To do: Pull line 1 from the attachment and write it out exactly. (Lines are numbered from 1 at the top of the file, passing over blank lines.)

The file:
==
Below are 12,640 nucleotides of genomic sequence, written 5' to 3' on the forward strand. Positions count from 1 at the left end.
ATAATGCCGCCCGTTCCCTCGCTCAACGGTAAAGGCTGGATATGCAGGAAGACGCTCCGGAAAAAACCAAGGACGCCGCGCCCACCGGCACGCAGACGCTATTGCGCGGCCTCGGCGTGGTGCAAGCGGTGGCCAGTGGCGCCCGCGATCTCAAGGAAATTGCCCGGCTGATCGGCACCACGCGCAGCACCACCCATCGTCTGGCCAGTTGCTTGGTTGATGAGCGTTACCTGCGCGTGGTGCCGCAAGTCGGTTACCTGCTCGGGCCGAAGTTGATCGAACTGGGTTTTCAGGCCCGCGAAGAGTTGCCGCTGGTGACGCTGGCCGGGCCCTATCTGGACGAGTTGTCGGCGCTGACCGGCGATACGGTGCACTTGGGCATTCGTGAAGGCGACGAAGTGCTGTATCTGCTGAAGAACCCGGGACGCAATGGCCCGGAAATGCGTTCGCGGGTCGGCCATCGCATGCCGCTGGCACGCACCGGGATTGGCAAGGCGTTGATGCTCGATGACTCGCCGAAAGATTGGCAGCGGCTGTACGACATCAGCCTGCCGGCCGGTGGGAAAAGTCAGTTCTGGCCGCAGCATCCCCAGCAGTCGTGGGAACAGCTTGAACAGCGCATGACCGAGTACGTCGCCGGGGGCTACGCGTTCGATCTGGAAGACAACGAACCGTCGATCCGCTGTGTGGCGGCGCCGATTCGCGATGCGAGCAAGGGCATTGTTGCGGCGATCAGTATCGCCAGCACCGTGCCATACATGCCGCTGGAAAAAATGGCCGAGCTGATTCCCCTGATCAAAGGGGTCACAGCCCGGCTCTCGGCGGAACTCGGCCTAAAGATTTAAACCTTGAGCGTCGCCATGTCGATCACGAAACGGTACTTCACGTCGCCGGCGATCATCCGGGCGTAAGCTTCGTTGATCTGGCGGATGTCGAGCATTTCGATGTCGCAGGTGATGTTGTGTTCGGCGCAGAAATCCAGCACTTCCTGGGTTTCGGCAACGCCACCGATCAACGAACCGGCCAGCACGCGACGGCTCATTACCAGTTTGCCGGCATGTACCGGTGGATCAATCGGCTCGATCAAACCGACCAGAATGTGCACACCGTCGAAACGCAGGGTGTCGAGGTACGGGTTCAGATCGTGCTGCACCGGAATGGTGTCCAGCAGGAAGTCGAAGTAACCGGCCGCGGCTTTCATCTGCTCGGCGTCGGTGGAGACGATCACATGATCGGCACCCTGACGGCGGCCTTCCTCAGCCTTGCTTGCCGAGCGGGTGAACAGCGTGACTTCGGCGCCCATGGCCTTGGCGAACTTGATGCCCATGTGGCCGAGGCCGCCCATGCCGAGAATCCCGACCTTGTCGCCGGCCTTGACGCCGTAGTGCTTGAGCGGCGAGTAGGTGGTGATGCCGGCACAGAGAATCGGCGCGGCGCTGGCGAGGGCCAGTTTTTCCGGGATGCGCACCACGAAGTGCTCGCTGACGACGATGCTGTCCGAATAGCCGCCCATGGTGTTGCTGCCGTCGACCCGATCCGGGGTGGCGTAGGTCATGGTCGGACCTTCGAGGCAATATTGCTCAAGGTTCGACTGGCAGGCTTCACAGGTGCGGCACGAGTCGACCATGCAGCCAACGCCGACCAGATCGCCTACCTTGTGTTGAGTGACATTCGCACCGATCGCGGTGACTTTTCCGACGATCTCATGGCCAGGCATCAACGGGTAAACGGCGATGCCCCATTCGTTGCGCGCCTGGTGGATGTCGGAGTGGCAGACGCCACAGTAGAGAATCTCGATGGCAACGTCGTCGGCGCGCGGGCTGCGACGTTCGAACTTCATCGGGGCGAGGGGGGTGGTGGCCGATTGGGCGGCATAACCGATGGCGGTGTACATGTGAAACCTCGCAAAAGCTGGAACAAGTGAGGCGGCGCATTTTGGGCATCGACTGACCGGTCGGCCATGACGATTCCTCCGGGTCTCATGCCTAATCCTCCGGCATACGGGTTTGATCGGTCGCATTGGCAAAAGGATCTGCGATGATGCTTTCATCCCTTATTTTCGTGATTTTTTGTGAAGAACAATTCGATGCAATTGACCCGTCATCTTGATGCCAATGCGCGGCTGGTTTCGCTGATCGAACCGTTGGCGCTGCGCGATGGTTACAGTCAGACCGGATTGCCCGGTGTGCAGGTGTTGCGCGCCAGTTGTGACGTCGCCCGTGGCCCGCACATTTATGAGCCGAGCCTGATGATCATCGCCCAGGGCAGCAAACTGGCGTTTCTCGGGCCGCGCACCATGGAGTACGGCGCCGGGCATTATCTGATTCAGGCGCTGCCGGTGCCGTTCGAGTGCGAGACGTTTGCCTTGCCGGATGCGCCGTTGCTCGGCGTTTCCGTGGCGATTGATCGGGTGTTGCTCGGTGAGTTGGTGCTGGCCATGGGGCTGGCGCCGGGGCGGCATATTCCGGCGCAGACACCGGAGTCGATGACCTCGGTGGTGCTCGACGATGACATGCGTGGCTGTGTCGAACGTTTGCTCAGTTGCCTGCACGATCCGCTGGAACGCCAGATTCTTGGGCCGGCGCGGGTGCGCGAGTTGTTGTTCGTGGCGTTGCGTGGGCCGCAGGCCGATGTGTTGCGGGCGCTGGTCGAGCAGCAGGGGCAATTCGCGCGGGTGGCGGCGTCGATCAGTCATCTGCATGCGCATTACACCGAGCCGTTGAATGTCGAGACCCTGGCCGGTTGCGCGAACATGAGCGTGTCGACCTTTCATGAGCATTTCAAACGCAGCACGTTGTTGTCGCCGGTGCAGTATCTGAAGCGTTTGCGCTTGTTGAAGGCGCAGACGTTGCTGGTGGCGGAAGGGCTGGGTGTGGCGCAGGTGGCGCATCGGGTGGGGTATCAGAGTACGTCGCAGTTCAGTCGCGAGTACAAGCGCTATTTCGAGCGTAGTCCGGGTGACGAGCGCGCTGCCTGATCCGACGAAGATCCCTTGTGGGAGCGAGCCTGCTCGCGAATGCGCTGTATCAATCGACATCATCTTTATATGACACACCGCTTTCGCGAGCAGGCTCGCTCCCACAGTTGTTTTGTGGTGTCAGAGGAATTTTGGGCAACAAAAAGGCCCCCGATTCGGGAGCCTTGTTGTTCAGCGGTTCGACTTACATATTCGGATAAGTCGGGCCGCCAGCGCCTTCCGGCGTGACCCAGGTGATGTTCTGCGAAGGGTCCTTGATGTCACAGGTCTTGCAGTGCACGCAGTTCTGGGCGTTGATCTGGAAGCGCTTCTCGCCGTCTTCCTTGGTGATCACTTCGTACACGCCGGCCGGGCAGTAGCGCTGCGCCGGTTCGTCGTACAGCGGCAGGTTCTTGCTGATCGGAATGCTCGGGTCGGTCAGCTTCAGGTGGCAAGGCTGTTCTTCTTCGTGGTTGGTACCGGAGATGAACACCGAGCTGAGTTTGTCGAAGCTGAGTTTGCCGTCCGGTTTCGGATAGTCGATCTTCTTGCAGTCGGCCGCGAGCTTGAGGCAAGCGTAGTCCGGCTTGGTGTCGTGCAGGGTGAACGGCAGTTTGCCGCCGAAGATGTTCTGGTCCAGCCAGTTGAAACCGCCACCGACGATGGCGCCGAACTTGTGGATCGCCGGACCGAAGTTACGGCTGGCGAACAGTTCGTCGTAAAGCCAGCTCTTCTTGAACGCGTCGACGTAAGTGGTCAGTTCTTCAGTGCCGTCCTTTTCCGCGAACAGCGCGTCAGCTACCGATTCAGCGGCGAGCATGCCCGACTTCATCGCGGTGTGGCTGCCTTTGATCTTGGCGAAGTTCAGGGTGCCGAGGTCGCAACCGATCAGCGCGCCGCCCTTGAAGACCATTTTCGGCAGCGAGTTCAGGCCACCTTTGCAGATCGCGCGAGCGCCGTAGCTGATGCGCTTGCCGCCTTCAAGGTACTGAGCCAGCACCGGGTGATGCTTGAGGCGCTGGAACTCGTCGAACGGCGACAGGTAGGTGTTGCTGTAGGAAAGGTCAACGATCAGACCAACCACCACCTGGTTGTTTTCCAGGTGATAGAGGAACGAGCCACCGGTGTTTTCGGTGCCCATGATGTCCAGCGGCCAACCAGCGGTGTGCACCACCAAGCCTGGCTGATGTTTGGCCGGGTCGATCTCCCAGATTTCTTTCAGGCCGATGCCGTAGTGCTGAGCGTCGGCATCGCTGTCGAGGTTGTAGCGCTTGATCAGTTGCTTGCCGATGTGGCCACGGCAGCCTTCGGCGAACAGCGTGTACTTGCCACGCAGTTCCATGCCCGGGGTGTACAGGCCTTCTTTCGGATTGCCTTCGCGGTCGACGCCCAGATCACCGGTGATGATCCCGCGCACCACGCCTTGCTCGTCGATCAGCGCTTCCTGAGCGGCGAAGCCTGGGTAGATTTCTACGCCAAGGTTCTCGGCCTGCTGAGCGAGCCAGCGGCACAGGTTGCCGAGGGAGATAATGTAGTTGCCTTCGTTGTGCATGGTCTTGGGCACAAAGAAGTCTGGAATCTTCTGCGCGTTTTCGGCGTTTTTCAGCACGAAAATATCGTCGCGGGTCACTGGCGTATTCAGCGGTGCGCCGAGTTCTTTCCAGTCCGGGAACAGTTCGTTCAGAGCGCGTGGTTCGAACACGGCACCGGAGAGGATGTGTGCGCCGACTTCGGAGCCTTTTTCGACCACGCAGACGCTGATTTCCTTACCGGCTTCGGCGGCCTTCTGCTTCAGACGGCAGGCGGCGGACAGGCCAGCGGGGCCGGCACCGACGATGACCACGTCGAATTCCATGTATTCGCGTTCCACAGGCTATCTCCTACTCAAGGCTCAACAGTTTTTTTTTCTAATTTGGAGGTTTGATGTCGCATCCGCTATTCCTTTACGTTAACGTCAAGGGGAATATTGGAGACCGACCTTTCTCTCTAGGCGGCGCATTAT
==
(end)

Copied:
Below are 12,640 nucleotides of genomic sequence, written 5' to 3' on the forward strand. Positions count from 1 at the left end.